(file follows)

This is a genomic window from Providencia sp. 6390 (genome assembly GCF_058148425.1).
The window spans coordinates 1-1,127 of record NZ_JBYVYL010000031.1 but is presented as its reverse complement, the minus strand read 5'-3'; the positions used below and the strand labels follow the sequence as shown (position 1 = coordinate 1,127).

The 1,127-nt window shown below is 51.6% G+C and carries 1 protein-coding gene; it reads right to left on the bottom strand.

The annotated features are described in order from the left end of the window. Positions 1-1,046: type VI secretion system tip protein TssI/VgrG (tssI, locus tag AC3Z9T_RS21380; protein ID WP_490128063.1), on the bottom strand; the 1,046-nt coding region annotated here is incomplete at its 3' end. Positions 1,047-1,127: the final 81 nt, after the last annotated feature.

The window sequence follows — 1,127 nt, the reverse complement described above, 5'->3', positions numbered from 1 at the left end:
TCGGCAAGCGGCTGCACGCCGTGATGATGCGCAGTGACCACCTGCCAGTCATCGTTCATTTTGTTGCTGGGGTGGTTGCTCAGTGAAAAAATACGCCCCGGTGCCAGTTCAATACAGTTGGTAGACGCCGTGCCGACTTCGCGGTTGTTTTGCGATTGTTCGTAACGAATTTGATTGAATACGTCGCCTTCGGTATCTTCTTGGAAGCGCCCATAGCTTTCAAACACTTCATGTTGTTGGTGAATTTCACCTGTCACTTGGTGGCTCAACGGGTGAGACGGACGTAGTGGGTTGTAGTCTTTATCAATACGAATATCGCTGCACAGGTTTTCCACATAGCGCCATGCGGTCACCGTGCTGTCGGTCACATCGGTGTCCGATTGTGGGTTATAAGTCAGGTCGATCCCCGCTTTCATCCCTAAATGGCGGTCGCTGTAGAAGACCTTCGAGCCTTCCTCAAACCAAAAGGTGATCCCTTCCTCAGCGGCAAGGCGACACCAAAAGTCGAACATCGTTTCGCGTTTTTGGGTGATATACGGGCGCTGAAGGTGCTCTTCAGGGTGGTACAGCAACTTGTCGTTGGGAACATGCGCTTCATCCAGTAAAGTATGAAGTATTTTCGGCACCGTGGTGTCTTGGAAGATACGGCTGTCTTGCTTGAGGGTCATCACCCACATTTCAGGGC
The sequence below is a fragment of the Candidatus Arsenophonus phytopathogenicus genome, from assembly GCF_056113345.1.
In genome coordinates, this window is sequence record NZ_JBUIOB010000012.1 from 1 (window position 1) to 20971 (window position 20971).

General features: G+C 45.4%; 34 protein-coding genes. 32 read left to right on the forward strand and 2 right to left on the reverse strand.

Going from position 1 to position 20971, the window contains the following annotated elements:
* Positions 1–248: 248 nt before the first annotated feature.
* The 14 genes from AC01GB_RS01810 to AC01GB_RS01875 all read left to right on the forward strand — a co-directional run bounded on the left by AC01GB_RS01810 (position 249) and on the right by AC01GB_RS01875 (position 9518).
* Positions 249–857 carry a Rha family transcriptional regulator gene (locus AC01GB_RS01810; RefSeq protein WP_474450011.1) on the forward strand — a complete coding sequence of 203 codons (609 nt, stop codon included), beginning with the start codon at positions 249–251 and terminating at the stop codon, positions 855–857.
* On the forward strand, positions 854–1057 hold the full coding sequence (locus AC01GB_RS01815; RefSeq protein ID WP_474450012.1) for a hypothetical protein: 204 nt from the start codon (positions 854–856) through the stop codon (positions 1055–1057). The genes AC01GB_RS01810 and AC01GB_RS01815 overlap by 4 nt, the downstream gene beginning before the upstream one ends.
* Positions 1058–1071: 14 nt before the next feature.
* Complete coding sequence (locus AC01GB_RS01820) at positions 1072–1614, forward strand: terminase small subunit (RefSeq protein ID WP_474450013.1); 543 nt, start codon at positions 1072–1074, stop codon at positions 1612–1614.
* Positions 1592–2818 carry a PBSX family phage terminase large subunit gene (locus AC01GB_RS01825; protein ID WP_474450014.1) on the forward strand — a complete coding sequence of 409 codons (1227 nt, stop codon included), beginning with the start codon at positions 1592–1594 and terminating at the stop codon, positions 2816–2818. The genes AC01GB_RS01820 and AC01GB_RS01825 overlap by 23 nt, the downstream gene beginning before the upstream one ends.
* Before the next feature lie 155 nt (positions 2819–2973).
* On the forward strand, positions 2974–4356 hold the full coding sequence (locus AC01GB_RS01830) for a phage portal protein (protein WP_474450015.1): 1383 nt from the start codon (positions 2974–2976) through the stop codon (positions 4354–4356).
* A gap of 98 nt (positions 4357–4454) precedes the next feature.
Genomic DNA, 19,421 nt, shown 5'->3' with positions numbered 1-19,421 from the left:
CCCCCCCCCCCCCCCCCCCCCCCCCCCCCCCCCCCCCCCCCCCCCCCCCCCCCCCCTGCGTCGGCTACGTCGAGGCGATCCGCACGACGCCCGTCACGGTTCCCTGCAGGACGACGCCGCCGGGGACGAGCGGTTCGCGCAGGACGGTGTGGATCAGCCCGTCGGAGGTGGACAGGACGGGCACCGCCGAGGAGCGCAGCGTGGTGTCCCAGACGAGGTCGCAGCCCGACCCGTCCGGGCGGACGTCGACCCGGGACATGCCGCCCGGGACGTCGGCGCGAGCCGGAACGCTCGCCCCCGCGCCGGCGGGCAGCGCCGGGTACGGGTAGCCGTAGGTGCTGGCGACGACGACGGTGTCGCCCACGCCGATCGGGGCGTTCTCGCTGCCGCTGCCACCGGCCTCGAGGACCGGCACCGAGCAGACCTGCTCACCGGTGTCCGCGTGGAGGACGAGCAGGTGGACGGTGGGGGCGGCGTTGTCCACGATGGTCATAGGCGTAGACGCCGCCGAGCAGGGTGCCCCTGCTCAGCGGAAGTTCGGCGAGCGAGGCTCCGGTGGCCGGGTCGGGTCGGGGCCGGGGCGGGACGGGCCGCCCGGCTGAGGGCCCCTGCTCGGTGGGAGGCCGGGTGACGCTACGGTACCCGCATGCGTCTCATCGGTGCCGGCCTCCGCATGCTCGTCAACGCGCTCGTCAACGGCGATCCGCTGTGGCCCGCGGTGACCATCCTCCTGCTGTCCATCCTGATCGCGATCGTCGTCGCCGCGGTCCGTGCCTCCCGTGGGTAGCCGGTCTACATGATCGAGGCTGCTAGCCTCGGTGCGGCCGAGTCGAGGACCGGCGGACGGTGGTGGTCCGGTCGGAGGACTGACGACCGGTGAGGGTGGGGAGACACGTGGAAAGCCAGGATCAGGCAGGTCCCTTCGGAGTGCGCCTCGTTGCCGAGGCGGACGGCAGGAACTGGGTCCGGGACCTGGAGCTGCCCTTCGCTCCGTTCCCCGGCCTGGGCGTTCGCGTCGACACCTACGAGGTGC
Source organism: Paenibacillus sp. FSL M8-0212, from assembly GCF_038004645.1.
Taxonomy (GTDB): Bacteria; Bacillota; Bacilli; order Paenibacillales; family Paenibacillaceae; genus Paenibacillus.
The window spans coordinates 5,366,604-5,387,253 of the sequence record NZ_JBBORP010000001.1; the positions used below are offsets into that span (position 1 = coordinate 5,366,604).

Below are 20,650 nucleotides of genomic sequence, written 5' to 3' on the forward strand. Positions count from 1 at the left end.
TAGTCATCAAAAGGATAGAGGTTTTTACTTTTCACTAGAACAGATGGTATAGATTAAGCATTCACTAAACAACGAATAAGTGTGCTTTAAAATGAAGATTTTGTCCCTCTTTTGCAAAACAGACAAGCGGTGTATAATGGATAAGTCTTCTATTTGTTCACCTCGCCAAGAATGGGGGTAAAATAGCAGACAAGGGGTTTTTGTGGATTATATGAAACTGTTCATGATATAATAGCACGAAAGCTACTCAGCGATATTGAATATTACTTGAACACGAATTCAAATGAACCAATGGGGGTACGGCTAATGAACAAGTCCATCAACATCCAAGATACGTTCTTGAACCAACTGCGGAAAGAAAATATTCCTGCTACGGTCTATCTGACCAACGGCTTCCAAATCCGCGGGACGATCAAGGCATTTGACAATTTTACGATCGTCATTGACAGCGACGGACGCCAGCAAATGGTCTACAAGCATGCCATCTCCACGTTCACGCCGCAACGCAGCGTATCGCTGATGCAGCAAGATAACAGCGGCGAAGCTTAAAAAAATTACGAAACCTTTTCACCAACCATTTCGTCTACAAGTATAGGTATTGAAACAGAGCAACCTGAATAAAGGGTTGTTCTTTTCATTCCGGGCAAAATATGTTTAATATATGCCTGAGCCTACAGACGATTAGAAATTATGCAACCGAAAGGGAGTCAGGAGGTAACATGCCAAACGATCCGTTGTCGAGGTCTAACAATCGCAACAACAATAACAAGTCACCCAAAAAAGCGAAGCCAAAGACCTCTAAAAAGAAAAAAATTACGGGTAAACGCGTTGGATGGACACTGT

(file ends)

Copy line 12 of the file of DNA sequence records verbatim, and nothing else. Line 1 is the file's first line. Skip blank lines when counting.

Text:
* The 14 genes from AC01GB_RS01810 to AC01GB_RS01875 all read left to right on the forward strand — a co-directional run bounded on the left by AC01GB_RS01810 (position 249) and on the right by AC01GB_RS01875 (position 9518).